|Publication number||US20050280531 A1|
|Application number||US 11/154,192|
|Publication date||Dec 22, 2005|
|Filing date||Jun 16, 2005|
|Priority date||Jun 18, 2004|
|Also published as||US20070270678, WO2006009767A1|
|Publication number||11154192, 154192, US 2005/0280531 A1, US 2005/280531 A1, US 20050280531 A1, US 20050280531A1, US 2005280531 A1, US 2005280531A1, US-A1-20050280531, US-A1-2005280531, US2005/0280531A1, US2005/280531A1, US20050280531 A1, US20050280531A1, US2005280531 A1, US2005280531A1|
|Inventors||Kalford Fadem, Benjamin Schnitz|
|Original Assignee||Fadem Kalford C, Schnitz Benjamin A|
|Export Citation||BiBTeX, EndNote, RefMan|
|Referenced by (35), Classifications (36), Legal Events (1)|
|External Links: USPTO, USPTO Assignment, Espacenet|
The present application claims the benefit of U.S. Patent Appl. Ser. No. 60/580,776, “DEVICE AND METHOD FOR TRANSMITTING PHYSIOLOGIC DATA” and 60/580,772, “WIRELESS ELECTRODE FOR BIOPOTENTIAL MEASUREMENT”, both to Fadem et al. and filed on 18 Jun. 2004, the disclosure of both of which are incorporated by reference in its entirety.
The present invention relates generally to a method and apparatus for monitoring physiologic activity from a remote location. More specifically, the present invention describes a wireless sensor device which can be used to perform various physiologic monitoring functions such as electroencephalography, electrocardiography, and pulse oximetry from a wounded soldier and transmit that information, along with his/her location on the battlefield, to a remote receiver.
As a soldier becomes wounded on the battlefield, the officers and corpsmen must decide when to put additional troops at risk to retrieve their wounded comrade. This often results in additional casualties even when the initial wounded soldier either does not have a life threatening injury or has already died from his/her wounds. It would be preferable if the officers and corpsmen could know the condition of the wounded soldiers as well as their exact location so they could devise a retrieval plan that would get the quickest possible care to those soldiers who have life threatening injuries without unnecessarily putting additional soldiers at risk.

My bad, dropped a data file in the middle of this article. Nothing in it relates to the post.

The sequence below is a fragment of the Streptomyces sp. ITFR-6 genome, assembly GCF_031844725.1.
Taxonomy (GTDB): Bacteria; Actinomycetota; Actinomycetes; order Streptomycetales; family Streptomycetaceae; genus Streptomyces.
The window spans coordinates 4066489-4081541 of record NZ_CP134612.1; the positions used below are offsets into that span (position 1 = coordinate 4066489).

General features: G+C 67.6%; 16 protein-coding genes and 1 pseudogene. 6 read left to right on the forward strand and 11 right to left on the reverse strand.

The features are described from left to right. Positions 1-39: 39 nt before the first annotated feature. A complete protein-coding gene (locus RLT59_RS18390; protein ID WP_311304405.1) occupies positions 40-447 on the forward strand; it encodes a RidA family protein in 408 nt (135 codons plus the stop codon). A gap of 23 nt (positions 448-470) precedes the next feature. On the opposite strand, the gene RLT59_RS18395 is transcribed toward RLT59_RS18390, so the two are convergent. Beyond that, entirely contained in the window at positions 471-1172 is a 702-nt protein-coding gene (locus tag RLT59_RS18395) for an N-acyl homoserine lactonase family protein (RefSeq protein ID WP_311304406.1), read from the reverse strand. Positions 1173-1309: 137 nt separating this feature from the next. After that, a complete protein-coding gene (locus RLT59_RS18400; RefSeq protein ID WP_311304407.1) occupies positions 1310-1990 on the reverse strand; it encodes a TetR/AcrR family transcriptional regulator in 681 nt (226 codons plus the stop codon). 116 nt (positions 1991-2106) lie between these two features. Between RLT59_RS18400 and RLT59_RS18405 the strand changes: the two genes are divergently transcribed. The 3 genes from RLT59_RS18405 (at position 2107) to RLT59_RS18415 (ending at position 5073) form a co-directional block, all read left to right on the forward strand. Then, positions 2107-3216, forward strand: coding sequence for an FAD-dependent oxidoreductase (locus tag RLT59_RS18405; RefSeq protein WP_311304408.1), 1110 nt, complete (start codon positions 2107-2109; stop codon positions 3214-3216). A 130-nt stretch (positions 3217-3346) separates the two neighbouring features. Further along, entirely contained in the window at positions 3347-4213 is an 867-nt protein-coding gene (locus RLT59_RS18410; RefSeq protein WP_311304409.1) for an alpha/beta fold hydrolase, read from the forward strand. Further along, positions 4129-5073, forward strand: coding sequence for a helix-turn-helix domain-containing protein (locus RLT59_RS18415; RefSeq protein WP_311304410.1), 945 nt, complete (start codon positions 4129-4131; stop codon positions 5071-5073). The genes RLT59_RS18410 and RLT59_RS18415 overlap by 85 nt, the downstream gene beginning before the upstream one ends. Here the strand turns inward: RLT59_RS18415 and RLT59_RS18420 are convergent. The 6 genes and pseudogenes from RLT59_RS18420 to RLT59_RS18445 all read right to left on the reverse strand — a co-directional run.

Consequently, a significant need exists for a device for remotely assessing severity of injury that would be suitable for austere conditions.
The invention describes a device comprising an adhesive strip to be applied to a location on the soldier's skin such as the forehead upon being wounded on the battlefield. A biopotential measurement device is thereby activated to detect a physiological voltage potential (e.g., EEG, ECG). This being a weak signal, the sensed voltage potential is signal amplified and converted to a digital signal for wireless data transmission. Thereby, an injured or wounded patient may be remotely located and medically assessed while in an austere, inhospitable situation.
In one aspect of the invention, a device has a substrate that is affixable to skin of a subject to position a pair of electrodes to detect a biopotential signal and to position a transducer to detect a physical parameter of the subject. Also integral to the substrate, a power supply powers a communication interface and circuitry that is operatively configured to amplify and digitize the biopotential detected across the pair of electrodes, to access an identifier associated with the subject, to digitize the physical parameter of the subject, and to communicate a patient status on the communication interface. Thereby, the condition of a wounded, ill or injured subject may be monitored remotely until safe or otherwise warranted to locate and treat.
In another aspect of the invention, a device for monitoring the physiological condition of a person has a flexible substrate including an adhesive undersurface positionable on the skin of the person. Applying this substrate positions a biosensor into contact with the skin to sense a physiological condition. An integral battery powers the attached global positioning system (GPS) receiver and circuitry. The latter converts and transmits the sensed physiological signal from the biosensor as a digital signal with a sensed position from the global positioning system receiver. Thereby emergency responders can plan a suitable and expedient retrieval of the subject with knowledge of the current physiological condition and location of the person.
In another aspect of the invention, a device with a substrate affixable to the skin of a subject positions a pair of electrodes to detect the biopotential of the subject. Battery-powered circuitry operates an emergency beacon and a two-way communication interface that includes a spread spectrum transmitter to communicate the medical condition and the location of the subject.
These and other objects and advantages of the present invention shall be made apparent from the accompanying drawings and the description thereof.